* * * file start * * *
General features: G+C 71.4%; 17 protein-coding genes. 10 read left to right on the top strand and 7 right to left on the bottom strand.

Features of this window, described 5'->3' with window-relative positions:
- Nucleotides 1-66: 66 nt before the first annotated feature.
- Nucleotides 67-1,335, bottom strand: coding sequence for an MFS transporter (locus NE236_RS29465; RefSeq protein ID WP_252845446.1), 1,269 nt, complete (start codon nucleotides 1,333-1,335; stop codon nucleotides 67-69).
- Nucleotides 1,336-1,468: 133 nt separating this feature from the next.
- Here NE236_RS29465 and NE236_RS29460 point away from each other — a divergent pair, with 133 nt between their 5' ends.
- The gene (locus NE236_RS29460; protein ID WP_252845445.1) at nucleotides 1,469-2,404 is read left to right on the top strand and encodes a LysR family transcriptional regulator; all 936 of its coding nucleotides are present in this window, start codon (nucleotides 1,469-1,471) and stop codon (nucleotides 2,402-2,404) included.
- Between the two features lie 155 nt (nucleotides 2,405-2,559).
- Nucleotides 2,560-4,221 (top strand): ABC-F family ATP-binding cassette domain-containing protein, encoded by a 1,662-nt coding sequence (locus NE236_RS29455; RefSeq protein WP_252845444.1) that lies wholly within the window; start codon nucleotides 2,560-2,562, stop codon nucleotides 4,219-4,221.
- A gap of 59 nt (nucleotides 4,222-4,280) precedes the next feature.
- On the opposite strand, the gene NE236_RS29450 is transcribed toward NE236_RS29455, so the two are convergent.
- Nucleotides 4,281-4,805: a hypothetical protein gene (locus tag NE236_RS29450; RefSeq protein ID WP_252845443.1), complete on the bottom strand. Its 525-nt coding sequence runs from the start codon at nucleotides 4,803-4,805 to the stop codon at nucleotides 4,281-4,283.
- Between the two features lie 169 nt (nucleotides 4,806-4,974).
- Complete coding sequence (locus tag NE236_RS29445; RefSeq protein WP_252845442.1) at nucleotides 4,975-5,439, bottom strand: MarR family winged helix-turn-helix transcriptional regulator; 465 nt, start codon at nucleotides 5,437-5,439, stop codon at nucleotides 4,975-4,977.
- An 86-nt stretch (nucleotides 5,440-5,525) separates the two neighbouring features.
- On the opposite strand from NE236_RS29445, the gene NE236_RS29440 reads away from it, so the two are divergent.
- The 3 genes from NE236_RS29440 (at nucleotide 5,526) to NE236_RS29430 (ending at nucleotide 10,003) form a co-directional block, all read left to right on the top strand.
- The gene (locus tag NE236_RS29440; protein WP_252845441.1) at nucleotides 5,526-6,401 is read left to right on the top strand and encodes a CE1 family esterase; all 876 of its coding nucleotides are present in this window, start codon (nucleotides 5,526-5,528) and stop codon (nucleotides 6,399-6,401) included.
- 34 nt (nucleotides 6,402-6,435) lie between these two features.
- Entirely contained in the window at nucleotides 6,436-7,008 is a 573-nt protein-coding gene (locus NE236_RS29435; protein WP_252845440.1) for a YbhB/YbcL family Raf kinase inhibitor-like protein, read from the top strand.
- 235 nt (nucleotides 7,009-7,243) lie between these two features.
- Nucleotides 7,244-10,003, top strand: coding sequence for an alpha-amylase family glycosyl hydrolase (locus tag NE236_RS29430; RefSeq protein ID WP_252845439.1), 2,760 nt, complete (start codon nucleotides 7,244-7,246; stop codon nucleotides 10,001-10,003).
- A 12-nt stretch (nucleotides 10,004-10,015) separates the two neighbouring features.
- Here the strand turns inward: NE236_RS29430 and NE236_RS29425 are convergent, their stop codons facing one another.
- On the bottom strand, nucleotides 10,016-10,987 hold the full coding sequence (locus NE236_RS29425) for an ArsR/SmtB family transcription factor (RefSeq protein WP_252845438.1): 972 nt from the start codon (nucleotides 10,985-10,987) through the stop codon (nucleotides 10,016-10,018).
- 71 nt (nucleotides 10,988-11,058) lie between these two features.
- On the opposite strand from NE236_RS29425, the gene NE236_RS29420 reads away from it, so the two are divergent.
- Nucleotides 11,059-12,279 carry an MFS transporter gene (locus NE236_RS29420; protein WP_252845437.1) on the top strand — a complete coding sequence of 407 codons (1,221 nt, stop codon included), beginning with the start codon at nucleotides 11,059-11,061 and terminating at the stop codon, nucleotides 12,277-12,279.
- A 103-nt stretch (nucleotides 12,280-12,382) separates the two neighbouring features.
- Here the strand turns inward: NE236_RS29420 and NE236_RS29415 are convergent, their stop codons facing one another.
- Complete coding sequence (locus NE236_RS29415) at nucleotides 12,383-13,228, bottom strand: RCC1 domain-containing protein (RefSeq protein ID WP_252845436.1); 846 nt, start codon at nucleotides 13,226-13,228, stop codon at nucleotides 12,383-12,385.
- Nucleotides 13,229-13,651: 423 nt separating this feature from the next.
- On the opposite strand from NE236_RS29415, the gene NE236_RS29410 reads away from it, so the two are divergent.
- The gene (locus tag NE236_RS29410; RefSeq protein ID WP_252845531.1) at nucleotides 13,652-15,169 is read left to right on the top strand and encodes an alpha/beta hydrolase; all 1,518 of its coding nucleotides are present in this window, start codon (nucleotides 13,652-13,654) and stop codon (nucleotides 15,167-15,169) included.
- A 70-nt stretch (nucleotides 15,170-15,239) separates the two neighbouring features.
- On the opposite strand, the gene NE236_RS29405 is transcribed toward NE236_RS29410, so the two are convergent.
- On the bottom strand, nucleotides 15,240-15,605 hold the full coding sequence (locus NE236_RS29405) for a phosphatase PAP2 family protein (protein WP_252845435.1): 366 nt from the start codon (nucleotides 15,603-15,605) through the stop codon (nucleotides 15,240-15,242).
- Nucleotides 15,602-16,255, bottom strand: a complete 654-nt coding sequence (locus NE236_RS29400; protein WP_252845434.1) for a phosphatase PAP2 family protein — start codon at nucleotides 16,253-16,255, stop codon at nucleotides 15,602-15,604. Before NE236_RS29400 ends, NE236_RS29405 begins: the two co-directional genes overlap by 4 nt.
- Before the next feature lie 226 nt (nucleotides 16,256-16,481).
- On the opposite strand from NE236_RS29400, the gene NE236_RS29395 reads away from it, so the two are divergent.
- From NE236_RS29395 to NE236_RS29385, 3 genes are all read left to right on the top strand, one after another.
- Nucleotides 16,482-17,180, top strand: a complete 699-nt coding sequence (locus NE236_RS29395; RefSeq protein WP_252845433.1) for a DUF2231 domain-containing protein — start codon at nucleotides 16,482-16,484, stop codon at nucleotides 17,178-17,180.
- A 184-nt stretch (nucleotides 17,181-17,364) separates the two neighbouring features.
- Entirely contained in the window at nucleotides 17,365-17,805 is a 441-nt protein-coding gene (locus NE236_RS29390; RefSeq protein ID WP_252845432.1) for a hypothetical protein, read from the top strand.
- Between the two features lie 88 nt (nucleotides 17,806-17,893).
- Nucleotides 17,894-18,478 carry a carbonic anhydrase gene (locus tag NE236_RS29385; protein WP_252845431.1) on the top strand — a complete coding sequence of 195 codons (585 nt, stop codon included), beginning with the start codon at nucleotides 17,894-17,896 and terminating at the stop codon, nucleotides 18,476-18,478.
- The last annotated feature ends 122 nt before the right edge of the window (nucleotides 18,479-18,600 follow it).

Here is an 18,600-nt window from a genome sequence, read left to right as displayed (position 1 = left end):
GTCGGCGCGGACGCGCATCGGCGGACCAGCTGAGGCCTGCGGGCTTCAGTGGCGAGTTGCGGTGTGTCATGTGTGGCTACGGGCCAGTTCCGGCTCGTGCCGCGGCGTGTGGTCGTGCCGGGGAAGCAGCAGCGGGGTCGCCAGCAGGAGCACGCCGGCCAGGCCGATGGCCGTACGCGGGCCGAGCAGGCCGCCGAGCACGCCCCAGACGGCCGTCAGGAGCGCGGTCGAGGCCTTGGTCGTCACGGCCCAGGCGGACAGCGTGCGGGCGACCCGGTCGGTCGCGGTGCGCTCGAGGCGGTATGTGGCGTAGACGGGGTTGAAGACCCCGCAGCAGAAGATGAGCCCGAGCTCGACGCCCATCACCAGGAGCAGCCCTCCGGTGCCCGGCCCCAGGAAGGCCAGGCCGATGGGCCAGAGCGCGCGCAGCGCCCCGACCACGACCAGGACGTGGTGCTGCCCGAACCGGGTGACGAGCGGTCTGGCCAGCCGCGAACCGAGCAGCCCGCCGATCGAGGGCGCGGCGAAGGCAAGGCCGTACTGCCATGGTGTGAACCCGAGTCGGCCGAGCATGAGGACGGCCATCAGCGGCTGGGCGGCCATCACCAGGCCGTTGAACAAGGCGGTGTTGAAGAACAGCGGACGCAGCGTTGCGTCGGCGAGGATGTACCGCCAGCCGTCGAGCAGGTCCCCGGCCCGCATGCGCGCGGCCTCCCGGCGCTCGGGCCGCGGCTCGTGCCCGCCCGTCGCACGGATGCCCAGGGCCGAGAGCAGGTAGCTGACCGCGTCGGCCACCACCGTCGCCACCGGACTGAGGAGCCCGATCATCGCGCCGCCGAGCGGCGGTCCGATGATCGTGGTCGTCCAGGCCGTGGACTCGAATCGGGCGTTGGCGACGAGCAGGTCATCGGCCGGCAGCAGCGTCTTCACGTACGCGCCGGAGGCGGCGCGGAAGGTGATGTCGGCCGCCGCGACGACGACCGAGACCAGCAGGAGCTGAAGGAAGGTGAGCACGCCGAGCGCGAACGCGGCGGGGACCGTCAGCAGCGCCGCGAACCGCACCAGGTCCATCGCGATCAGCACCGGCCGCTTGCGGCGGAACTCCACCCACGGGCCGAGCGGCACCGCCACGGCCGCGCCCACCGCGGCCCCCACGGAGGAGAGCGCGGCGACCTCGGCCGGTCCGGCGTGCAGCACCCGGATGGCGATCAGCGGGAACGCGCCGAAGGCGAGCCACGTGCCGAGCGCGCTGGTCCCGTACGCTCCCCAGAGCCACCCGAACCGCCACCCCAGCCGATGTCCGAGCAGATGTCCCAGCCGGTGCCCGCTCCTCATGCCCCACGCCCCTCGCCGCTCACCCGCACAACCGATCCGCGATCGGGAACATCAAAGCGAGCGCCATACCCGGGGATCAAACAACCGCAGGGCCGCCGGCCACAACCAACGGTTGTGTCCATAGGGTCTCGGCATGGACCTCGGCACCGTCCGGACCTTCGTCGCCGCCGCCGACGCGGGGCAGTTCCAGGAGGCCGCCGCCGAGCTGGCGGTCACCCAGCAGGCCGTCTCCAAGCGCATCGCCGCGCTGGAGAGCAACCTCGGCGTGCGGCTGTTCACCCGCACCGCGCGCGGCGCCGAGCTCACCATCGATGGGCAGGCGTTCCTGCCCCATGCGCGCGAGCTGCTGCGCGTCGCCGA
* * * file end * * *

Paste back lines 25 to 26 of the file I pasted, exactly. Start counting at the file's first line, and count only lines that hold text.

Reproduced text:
- On the bottom strand, nucleotides 10,016-10,987 hold the full coding sequence (locus NE236_RS29425) for an ArsR/SmtB family transcription factor (RefSeq protein WP_252845438.1): 972 nt from the start codon (nucleotides 10,985-10,987) through the stop codon (nucleotides 10,016-10,018).
- 71 nt (nucleotides 10,988-11,058) lie between these two features.